And so, it’s all over – the 2014 World Cup has been concluded. Many say the best side Germany won, playing the best football, and sealing victory in a typically tight and tactical final against Argentina with a Mario Gotze goal. Even though all of them didn’t emerge tournament winners, here is a list of top 10 players in Brazil
10. Mats Hummels (Germany)
In a competition where virtually no centre half stood out, Hummels’ performances were perhaps a little under-appreciated. Not blessed with great pace and partnered with the even slower Per Mertesacker in the opening games, he helped make up a rather unconvincing high line. But as the tournament progressed, he slowed his class, and was particularly good against the French where he scored the solitary goal of the game, evading Raphael Varane to put a smart header past Hugo Lloris.
9. Neymar (Brazil)
It was supposed to be his tournament, and for a while it appeared he would actually live up to the ludicrous expectations placed on his young shoulders. It wasn’t until he was cruelly ruled out by injury however that the extent to which his genius was helping mask the many flaws in this Brazilian team became apparent. He can certainly be proud of his contributions.
8. Toni Kroos (Germany)
Two dreams came true in one night for the young German after he confirmed post final match his imminent transfer to Real Madrid. Kroos was totally without peer in the outstanding German midfield. Nobody came close to him in terms of both ball retention ability and for quality of movement in the final third. After this tournament his talent should finally be fully appreciated across the globe.
7. Arjen Robben (Netherlands)
Two quiet showings in two extremely cagey, tactical games in the latter rounds prevented the Dutchman from staking a more serious claim for Golden Ball trophy, but over the opening fixtures, Robben was outstanding. Four goals in his first four games and two outstanding performances against the Spanish and Mexico led his side further than most thought they could possibly reach. Louis van Gaal’s tactics were excellent throughout but ultimately it was Robben who owed the credit for the Dutch’s remarkable achievement in Brazil.
6. Manuel Neuer (Germany)
Simply the best goalkeeper on the planet and one of the greatest of all time, Neuer was lucky not to concede a foul for a dangerous charge on Gonzalo Higuain in the final, but otherwise, he was immaculate. As an extremely gifted keeper, the German was world-class in Brazil, coming out of his area to play the ball from defence in crucial moments. He was just a sensational all-round footballer.
5. Javier Mascherano (Argentina)
More at home scrapping in midfield than he was in his usual centre half position for Barcelona, in both the final and semi-final matches, Mascherano turned in the two finest central midfield displays of the competition. Complete with brilliant, timely tackles, surprisingly effective distribution and some masterful reading of the game, he was the understated hero of his side’s journey to the final.
4. Thomas Muller (Germany)
In a tournament where no centre forward truly stood out, the best forward play of the tournament came courtesy of the Bayern Munich attacker. A classically scrappy hat-trick in the opening game, a fine winning goal against the USA and the opener in his country’s historic mauling of Brazil constituted a second successive excellent World Cup for Muller. Miroslav Klose may have broken the all-time record for goals scored in World Cup games but, barring injury, that record will surely be Muller’s by Qatar 2022.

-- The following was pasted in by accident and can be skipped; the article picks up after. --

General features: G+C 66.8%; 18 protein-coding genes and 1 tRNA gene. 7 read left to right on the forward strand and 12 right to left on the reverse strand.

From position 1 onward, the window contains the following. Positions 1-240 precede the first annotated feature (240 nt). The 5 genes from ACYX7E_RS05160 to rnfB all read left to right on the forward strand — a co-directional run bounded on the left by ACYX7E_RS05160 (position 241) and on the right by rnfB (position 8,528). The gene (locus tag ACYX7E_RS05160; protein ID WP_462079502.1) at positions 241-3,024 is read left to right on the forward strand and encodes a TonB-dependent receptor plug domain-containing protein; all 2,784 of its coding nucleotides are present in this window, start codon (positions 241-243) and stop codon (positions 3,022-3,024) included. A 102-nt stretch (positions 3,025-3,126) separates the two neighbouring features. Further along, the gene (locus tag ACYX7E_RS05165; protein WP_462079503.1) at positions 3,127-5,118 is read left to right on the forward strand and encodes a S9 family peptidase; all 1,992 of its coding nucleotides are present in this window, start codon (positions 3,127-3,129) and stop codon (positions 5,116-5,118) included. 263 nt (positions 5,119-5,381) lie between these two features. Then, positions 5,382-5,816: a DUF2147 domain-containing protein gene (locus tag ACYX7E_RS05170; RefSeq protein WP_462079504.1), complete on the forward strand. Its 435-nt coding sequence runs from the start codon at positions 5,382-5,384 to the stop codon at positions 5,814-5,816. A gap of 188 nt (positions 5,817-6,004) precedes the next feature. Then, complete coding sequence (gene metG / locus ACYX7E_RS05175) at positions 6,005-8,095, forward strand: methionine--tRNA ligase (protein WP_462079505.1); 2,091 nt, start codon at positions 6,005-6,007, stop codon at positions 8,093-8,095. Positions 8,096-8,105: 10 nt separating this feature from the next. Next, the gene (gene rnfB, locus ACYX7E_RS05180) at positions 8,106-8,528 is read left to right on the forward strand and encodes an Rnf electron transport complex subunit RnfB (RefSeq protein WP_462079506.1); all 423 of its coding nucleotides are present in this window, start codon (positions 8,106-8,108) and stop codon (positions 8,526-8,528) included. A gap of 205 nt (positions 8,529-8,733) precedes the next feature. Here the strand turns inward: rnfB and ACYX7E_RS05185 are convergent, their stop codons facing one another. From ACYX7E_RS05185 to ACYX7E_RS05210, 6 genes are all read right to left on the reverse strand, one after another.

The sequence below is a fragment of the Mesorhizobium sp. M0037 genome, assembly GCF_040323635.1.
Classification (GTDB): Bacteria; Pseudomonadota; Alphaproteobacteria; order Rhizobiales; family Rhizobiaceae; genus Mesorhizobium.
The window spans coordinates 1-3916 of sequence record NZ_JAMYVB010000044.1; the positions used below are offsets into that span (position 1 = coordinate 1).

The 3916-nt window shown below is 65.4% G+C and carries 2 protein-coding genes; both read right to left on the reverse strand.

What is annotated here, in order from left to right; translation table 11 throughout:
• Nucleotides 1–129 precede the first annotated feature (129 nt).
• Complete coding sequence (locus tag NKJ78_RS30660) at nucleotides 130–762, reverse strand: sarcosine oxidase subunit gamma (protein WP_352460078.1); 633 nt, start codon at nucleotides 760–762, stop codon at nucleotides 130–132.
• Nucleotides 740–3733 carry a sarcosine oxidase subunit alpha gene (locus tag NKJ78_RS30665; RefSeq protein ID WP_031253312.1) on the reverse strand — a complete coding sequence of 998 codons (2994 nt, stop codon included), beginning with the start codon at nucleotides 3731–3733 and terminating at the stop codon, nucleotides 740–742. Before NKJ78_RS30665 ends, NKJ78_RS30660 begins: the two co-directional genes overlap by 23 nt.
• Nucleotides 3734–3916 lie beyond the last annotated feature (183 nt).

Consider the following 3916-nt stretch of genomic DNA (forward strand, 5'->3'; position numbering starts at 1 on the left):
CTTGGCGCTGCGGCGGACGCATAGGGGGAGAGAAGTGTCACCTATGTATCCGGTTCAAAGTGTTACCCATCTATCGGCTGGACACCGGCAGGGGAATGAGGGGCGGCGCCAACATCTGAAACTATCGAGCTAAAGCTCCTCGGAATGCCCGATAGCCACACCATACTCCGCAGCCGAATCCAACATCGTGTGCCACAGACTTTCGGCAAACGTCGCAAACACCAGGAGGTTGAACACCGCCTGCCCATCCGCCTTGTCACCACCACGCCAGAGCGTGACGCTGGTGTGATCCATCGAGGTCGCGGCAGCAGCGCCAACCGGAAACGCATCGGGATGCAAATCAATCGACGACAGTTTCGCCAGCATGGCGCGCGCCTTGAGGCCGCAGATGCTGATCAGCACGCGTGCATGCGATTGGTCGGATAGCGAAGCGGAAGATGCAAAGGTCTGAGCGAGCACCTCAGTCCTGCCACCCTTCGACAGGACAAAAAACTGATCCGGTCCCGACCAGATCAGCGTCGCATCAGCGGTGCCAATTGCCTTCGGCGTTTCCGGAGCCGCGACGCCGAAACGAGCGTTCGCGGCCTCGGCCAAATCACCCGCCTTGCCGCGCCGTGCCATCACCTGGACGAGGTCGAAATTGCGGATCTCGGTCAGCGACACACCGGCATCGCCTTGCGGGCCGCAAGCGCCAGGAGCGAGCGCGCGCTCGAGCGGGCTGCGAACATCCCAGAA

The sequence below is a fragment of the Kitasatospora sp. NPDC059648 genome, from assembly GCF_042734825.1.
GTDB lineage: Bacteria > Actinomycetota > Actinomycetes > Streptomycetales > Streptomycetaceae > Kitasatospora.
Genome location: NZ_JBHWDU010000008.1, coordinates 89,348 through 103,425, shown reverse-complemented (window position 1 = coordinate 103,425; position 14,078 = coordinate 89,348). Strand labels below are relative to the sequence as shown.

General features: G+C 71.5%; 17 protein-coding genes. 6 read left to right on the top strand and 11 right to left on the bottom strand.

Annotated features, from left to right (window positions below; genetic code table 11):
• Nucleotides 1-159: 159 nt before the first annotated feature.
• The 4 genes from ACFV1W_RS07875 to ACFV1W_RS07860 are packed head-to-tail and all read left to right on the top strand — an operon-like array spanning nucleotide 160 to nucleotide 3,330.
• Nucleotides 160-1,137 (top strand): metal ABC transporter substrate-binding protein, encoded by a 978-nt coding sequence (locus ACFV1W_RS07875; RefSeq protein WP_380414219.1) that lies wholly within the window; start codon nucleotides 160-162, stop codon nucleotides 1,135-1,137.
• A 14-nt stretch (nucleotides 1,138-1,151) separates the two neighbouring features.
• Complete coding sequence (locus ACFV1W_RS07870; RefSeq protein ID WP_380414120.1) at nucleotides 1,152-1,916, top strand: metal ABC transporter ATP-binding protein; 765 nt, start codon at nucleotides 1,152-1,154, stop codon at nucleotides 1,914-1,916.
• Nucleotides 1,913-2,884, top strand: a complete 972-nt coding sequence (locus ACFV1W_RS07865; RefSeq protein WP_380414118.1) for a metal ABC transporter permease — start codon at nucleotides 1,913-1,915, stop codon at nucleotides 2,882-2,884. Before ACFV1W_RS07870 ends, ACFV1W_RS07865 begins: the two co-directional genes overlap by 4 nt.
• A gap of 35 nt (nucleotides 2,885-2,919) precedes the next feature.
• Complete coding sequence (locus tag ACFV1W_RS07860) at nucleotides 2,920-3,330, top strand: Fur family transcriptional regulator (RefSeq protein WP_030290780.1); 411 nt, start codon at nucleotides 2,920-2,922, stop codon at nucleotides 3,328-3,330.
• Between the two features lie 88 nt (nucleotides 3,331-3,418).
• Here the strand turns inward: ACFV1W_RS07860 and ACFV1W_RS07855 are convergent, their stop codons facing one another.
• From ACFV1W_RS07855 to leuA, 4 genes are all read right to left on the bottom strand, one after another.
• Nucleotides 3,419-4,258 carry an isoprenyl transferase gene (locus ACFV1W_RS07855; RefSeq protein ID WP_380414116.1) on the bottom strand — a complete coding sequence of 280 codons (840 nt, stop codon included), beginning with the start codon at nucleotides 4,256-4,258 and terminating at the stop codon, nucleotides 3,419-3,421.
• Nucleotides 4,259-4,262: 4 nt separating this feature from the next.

3. James Rodriguez (Colombia)
Golden boot winner, one of the goals of the tournament scorer and the only player that was outstanding in every single one of his games, not reaching the final four was the only reason Rodriguez was not the player of the tournament. Regardless, the Colombian was without doubt the breakthrough star of the summer, proving himself to be a perfect all-round No. 10. His movements, passing, goal-scoring, and even tackling in midfield were all first rate. Only some overly aggressive tactics from the Brazilians in the quarter-finals were able to stop him dominating the game.
2. Philipp Lahm (Germany)
Following in the footsteps of his country’s greatest ever player Franz Beckenbauer exactly 40 years on, the German captain is a more than worthy successor. By a distance the best full back on the planet, he may be the best central midfielder in the world too. Brilliant in both positions for his country throughout, Lahm is capable of dictating play from almost anywhere on the field; he is as sharp a tactical mind and as technically gifted a player as you’re ever likely to see and though not as spectacular as Messi or James, he is now a World Cup winning captain and fully deserving of the honour.
1. Lionel Messi (Argentina)
Many scoffed at FIFA’s decision to award the Golden Ball to the Argentine as the player was made a victim of his own phenomenal standards. Three truly wonderful winning goals in each of his group games helped mask a poor start to the competition for his country; he then played a crucial part in both goals in 1-0 victories over Switzerland and Belgium. Clearly exhausted, burdened with obscene pressure and man-marked by two, sometimes three men at all times, the Barcelona star was clearly some way from his best – but was still a damn sight better than everyone else.